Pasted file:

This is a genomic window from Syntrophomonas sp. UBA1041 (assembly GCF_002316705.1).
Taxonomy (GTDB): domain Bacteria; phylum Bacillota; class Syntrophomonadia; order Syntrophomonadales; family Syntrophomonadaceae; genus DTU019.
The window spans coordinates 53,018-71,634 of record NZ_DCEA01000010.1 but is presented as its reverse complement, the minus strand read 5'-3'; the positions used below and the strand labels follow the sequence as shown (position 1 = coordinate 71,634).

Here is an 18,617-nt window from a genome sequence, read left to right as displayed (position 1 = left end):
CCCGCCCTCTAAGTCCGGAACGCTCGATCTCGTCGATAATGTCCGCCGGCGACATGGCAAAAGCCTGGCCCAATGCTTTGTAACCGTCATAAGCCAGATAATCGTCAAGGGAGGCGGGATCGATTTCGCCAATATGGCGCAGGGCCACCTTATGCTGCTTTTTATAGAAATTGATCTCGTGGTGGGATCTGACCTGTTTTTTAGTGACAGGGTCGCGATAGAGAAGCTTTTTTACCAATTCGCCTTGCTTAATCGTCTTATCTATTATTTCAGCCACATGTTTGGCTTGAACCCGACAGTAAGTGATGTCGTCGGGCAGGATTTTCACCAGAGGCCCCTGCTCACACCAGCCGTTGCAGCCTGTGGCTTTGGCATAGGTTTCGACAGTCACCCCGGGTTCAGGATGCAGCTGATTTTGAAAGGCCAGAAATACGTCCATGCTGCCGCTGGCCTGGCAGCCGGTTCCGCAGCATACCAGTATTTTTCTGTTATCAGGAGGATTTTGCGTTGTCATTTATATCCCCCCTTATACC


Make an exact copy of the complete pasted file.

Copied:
This is a genomic window from Syntrophomonas sp. UBA1041 (assembly GCF_002316705.1).
Taxonomy (GTDB): domain Bacteria; phylum Bacillota; class Syntrophomonadia; order Syntrophomonadales; family Syntrophomonadaceae; genus DTU019.
The window spans coordinates 53,018-71,634 of record NZ_DCEA01000010.1 but is presented as its reverse complement, the minus strand read 5'-3'; the positions used below and the strand labels follow the sequence as shown (position 1 = coordinate 71,634).

Here is an 18,617-nt window from a genome sequence, read left to right as displayed (position 1 = left end):
CCCGCCCTCTAAGTCCGGAACGCTCGATCTCGTCGATAATGTCCGCCGGCGACATGGCAAAAGCCTGGCCCAATGCTTTGTAACCGTCATAAGCCAGATAATCGTCAAGGGAGGCGGGATCGATTTCGCCAATATGGCGCAGGGCCACCTTATGCTGCTTTTTATAGAAATTGATCTCGTGGTGGGATCTGACCTGTTTTTTAGTGACAGGGTCGCGATAGAGAAGCTTTTTTACCAATTCGCCTTGCTTAATCGTCTTATCTATTATTTCAGCCACATGTTTGGCTTGAACCCGACAGTAAGTGATGTCGTCGGGCAGGATTTTCACCAGAGGCCCCTGCTCACACCAGCCGTTGCAGCCTGTGGCTTTGGCATAGGTTTCGACAGTCACCCCGGGTTCAGGATGCAGCTGATTTTGAAAGGCCAGAAATACGTCCATGCTGCCGCTGGCCTGGCAGCCGGTTCCGCAGCATACCAGTATTTTTCTGTTATCAGGAGGATTTTGCGTTGTCATTTATATCCCCCCTTATACC